Lets start with the history. The earliest known linens were made from thin yarn spun from flax fibers to make linen cloth. Ancient Egypt, Babylon, and Phoenicia all cultivated flax crops. The earliest surviving fragments of linen cloth have been found in Egyptian tombs and date to 4000 B.C.E. Flax fibers have been found in cloth fragments in Europe that date to the Neolithic prehistoric age. Linen is a textile made from the fibers of the flax plant, Linum usitatissimum. Linen is grueling to manufacture, but the fiber is very absorbent and garments made of linen are valued for their exceptional coolness and freshness in hot weather. The word linen is of West Germanic origin and cognate to the Latin name for the flax plant, linum, and the earlier Greek, linón. Linen was sometimes used as currency in ancient Egypt . Egyptian mummies were wrapped in linen as a symbol of light and purity, and as a display of wealth. Some of these fabrics, woven from hand-spun yarns, were very fine for their day, but are coarse compared to modern linen. Linen fabric feels cool to the touch. It is smooth, making the finished fabric lint-free. It is a very durable, strong fabric, and one of the few that are stronger wet than dry. The fibers do not stretch, and are resistant to damage from abrasion. However, because linen fibers have a very low elasticity, the fabric eventually breaks if it is folded and ironed at the same place repeatedly over time. Linen is also mentioned in the Bible in Proverbs 31:22 says of a passage describing a noble wife, “She hath made for herself clothing of tapestry: fine linen, and purple is her covering.”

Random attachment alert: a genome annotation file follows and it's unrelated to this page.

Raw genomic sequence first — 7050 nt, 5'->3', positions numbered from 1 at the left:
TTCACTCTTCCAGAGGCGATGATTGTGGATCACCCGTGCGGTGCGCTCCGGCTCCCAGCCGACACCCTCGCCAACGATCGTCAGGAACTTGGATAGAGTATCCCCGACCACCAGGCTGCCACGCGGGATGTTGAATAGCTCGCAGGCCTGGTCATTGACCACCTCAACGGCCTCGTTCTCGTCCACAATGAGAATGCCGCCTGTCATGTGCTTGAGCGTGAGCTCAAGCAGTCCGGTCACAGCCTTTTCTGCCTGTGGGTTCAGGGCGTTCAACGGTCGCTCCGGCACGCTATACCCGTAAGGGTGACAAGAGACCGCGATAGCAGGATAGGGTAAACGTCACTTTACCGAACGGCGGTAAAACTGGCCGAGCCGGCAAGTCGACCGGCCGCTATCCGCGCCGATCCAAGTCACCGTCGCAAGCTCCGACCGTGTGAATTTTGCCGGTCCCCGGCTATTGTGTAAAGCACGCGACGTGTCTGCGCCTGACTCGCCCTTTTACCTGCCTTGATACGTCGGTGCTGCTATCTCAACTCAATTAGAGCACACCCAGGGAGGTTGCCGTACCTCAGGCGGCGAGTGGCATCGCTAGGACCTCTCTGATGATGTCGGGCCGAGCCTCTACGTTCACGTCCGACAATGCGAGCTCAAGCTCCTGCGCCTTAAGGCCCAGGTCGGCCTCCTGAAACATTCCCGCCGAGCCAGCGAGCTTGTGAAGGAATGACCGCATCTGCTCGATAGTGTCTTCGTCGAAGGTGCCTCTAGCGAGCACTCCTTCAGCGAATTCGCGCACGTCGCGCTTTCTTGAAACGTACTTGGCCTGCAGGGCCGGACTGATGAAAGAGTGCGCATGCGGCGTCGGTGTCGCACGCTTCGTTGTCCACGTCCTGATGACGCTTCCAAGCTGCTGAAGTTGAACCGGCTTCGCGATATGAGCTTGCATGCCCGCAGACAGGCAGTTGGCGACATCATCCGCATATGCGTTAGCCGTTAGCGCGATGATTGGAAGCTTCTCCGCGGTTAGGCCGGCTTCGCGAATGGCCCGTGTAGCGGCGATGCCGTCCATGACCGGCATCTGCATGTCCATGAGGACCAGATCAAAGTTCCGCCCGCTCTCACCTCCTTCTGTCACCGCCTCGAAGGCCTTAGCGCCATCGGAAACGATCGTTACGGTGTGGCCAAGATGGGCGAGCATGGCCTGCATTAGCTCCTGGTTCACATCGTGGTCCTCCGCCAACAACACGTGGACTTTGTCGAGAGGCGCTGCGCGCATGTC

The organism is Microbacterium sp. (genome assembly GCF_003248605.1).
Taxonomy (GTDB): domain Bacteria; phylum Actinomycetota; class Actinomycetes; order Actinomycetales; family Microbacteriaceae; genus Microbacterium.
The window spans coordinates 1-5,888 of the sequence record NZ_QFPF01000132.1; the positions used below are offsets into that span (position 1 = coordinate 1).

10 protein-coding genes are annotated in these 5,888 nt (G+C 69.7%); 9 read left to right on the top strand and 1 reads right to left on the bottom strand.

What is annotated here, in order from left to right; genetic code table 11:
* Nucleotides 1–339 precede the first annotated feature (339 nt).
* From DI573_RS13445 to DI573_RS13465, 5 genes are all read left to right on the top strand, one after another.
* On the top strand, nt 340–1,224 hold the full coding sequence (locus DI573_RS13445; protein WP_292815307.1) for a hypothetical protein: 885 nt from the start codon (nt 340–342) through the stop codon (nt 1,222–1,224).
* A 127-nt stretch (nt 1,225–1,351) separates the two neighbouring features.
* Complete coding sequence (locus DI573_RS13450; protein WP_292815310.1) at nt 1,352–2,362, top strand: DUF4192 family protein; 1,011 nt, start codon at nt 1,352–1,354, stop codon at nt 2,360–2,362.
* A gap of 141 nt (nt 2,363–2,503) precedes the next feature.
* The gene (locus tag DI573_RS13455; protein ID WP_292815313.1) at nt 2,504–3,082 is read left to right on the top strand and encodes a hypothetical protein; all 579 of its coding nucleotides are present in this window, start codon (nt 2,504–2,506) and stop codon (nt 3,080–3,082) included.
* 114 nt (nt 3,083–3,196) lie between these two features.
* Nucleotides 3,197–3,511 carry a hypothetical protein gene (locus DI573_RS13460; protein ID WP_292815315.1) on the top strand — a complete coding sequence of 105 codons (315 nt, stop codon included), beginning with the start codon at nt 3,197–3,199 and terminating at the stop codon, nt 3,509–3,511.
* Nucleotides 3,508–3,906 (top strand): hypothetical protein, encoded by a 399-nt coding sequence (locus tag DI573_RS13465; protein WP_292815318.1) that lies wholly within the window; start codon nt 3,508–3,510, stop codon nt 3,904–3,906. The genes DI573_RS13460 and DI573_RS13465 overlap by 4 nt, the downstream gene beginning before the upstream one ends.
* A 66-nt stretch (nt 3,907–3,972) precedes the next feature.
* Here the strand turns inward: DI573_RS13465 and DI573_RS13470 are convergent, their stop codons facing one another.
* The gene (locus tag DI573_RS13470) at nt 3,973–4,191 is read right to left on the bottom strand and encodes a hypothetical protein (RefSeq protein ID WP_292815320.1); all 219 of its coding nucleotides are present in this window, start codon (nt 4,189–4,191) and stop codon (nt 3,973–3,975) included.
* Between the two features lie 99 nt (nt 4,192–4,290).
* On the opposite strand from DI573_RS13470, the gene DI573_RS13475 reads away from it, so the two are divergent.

The Tabernacle during the Exodus, the wandering in the desert and the conquest of Canaan was a portable tent draped with colorful curtains called a “tent of meeting”. It had a rectangular, perimeter fence of fabric, poles and staked cords. This rectangle was always erected when the Israelite tribes would camp, oriented to the east. In the center of this enclosure was a rectangular sanctuary draped with goat-hair curtains, with the roof made from rams’ skins.
Inside, the enclosure was divided into two areas, the Holy Place and the Most Holy Place. These two areas were separated by a curtain or veil. It was the veil of the covering which was held up over the Ark by 4 gold pillars. This covering allowed for the ark to be held up by its two staves crossing over and being held by the “middle bar of the two sides 7 1/2 feet up into the smoke”. Inside the first area were three pieces of furniture: a six branched oil lampstand on the left (south), a table for twelve loaves of show bread on the right (north) and the Altar of Incense (west), straight ahead before the dividing curtain-veil.